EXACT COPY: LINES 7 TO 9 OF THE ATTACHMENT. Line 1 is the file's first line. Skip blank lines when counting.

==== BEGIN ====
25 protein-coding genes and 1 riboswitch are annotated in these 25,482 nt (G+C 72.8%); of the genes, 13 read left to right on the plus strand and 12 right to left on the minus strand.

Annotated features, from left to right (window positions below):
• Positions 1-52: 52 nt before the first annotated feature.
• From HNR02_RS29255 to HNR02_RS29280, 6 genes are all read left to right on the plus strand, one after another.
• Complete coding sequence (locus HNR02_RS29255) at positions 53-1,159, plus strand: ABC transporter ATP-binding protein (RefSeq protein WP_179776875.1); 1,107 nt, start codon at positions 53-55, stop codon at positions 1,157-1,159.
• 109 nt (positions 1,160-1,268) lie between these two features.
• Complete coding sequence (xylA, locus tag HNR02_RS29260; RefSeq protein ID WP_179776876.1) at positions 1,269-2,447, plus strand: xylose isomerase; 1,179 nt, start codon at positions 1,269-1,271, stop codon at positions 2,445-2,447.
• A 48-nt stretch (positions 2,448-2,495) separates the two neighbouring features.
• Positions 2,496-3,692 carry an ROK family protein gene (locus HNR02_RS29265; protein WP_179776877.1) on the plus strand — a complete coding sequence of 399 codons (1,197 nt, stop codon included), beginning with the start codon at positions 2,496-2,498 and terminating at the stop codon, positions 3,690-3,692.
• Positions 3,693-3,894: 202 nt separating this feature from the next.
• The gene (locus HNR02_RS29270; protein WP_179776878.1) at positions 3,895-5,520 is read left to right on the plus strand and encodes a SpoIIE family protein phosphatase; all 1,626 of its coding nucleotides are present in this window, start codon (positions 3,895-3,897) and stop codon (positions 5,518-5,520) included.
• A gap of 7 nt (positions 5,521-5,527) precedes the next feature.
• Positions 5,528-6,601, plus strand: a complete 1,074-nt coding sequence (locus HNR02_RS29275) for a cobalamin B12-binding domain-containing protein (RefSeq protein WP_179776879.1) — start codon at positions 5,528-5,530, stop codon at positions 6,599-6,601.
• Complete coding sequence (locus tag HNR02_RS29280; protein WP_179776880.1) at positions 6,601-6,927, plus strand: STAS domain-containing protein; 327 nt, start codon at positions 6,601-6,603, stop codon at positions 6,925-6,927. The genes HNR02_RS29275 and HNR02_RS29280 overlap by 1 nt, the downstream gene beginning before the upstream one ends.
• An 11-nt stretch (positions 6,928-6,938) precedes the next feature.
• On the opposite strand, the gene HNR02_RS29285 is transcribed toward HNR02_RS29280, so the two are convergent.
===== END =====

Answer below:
• Complete coding sequence (xylA, locus tag HNR02_RS29260; RefSeq protein ID WP_179776876.1) at positions 1,269-2,447, plus strand: xylose isomerase; 1,179 nt, start codon at positions 1,269-1,271, stop codon at positions 2,445-2,447.
• A 48-nt stretch (positions 2,448-2,495) separates the two neighbouring features.
• Positions 2,496-3,692 carry an ROK family protein gene (locus HNR02_RS29265; protein WP_179776877.1) on the plus strand — a complete coding sequence of 399 codons (1,197 nt, stop codon included), beginning with the start codon at positions 2,496-2,498 and terminating at the stop codon, positions 3,690-3,692.